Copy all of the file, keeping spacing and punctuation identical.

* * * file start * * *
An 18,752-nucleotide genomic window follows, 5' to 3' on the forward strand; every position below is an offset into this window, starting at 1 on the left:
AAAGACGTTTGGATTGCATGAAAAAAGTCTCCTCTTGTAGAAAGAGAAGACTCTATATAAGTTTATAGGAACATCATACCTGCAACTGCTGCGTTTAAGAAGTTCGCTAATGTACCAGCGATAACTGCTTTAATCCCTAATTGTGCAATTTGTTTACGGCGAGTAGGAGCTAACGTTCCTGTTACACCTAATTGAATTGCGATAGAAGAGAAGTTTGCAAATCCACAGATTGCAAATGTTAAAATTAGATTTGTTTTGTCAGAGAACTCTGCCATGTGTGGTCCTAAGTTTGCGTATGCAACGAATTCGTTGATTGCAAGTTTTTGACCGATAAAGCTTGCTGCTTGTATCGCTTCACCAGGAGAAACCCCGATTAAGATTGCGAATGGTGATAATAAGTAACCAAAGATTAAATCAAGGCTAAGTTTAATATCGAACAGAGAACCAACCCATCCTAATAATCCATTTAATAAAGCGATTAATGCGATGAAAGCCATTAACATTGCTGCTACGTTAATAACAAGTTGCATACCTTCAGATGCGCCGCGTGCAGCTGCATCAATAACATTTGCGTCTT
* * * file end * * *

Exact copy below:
An 18,752-nucleotide genomic window follows, 5' to 3' on the forward strand; every position below is an offset into this window, starting at 1 on the left:
AAAGACGTTTGGATTGCATGAAAAAAGTCTCCTCTTGTAGAAAGAGAAGACTCTATATAAGTTTATAGGAACATCATACCTGCAACTGCTGCGTTTAAGAAGTTCGCTAATGTACCAGCGATAACTGCTTTAATCCCTAATTGTGCAATTTGTTTACGGCGAGTAGGAGCTAACGTTCCTGTTACACCTAATTGAATTGCGATAGAAGAGAAGTTTGCAAATCCACAGATTGCAAATGTTAAAATTAGATTTGTTTTGTCAGAGAACTCTGCCATGTGTGGTCCTAAGTTTGCGTATGCAACGAATTCGTTGATTGCAAGTTTTTGACCGATAAAGCTTGCTGCTTGTATCGCTTCACCAGGAGAAACCCCGATTAAGATTGCGAATGGTGATAATAAGTAACCAAAGATTAAATCAAGGCTAAGTTTAATATCGAACAGAGAACCAACCCATCCTAATAATCCATTTAATAAAGCGATTAATGCGATGAAAGCCATTAACATTGCTGCTACGTTAATAACAAGTTGCATACCTTCAGATGCGCCGCGTGCAGCTGCATCAATAACATTTGCGTCTT